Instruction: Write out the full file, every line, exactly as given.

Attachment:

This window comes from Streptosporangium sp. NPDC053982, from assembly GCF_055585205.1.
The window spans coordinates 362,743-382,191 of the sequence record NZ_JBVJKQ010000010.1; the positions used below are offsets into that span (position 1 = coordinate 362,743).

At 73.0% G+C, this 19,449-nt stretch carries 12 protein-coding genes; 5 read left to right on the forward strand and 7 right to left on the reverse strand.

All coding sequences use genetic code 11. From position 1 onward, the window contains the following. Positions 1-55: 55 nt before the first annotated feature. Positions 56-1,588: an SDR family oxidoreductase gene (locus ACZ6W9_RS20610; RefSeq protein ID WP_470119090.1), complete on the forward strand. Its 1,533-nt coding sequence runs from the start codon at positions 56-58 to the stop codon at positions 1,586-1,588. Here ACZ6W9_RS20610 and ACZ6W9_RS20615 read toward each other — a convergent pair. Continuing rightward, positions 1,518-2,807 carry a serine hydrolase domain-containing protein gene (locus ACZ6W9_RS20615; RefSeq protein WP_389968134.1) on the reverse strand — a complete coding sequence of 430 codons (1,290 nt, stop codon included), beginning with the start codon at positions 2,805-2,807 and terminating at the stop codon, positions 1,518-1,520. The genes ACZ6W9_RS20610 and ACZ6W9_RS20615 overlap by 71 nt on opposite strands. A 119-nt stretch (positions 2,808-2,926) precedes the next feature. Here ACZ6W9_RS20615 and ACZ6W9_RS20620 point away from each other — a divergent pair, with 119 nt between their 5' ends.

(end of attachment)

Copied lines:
This window comes from Streptosporangium sp. NPDC053982, from assembly GCF_055585205.1.
The window spans coordinates 362,743-382,191 of the sequence record NZ_JBVJKQ010000010.1; the positions used below are offsets into that span (position 1 = coordinate 362,743).

At 73.0% G+C, this 19,449-nt stretch carries 12 protein-coding genes; 5 read left to right on the forward strand and 7 right to left on the reverse strand.

All coding sequences use genetic code 11. From position 1 onward, the window contains the following. Positions 1-55: 55 nt before the first annotated feature. Positions 56-1,588: an SDR family oxidoreductase gene (locus ACZ6W9_RS20610; RefSeq protein ID WP_470119090.1), complete on the forward strand. Its 1,533-nt coding sequence runs from the start codon at positions 56-58 to the stop codon at positions 1,586-1,588. Here ACZ6W9_RS20610 and ACZ6W9_RS20615 read toward each other — a convergent pair. Continuing rightward, positions 1,518-2,807 carry a serine hydrolase domain-containing protein gene (locus ACZ6W9_RS20615; RefSeq protein WP_389968134.1) on the reverse strand — a complete coding sequence of 430 codons (1,290 nt, stop codon included), beginning with the start codon at positions 2,805-2,807 and terminating at the stop codon, positions 1,518-1,520. The genes ACZ6W9_RS20610 and ACZ6W9_RS20615 overlap by 71 nt on opposite strands. A 119-nt stretch (positions 2,808-2,926) precedes the next feature. Here ACZ6W9_RS20615 and ACZ6W9_RS20620 point away from each other — a divergent pair, with 119 nt between their 5' ends.